Wilkins, John, A discovery of a new world : or a discourse tending to prove, that 'tis probable there may be another Habitable World in the Moon ; with a discourse concerning the Probability of a Passage thither; unto which is added, a discourse concerning a New Planet, tending to prove, that 'tis probable our earth is one of the Planets

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That the Earth may be a Planet.
that is, from which theſe Motions that Co-
pernicus aſcribes unto the Earth, does pro-
Whether or no it be ſome Animal
Power that does aſſiſt (as Ariſtotle), or in-
form (as Keplar thinks), or elſe ſome other
natural motive Quality which is intrinſical
unto it.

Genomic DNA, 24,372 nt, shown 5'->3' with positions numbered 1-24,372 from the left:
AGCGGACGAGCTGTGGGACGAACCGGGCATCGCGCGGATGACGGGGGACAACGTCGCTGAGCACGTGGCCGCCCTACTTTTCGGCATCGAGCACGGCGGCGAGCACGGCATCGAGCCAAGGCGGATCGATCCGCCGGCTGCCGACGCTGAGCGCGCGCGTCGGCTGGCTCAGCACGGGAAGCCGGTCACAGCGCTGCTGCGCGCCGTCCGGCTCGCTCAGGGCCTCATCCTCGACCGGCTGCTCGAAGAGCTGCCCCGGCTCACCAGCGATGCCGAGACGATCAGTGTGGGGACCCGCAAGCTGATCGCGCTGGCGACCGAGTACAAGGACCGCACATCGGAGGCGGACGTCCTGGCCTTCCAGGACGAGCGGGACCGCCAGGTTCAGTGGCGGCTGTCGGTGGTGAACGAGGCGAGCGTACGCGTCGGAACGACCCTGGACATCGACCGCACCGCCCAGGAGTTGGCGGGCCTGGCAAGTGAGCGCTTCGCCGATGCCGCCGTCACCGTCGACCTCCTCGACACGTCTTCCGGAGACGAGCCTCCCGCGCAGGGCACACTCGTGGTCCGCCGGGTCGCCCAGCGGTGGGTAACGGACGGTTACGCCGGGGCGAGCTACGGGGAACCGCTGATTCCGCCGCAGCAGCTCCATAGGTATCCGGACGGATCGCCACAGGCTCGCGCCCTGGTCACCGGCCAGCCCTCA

We may obſerve, That when the proper
genuine cauſe of any Motion is not obvious,
Men are very prone to attribute unto that
which they diſcern to be the moſt frequent
Original of it in other things, Life.
the Stoicks affirm, the Soul of the Water to
be the cauſe of the ebbing and flowing of
the Sea.
Thus others think the Wind to
Sen. Nat.
Qu. lib. 5.
cap. 5,6.
proceed from the Life of the Air, whereby
it is able to move it ſelf ſeveral ways, as
other living Creatures.
And upon the
ſame grounds do the Platonicks, Stoicks, and
ſome of the Peripateticks, affirm the Hea-
vens to be animated.
From hence likewiſe
it is, that ſo many do maintain Ariſtotle his
Opinion concerning Intelligences:
which ſome
of his Followers, the School-men, do con-
firm out of Scripture;
from that place in
24. 29. where ’tis ſaid, The Powers
of the Heavens ſhall be ſhaken.
In which
words, by Powers, (ſay they) are meant
the Angels, by vvhoſe power it is that the
Heavens are moved.
And ſo likewiſe in that,
Fob 9.
13. vvhere the Vulgar has it, Sub
quo curvantur, qui portant orbem;
that is,
the Intelligences.
Which Text, might ſerve
altogether as vvell to prove the Fable of

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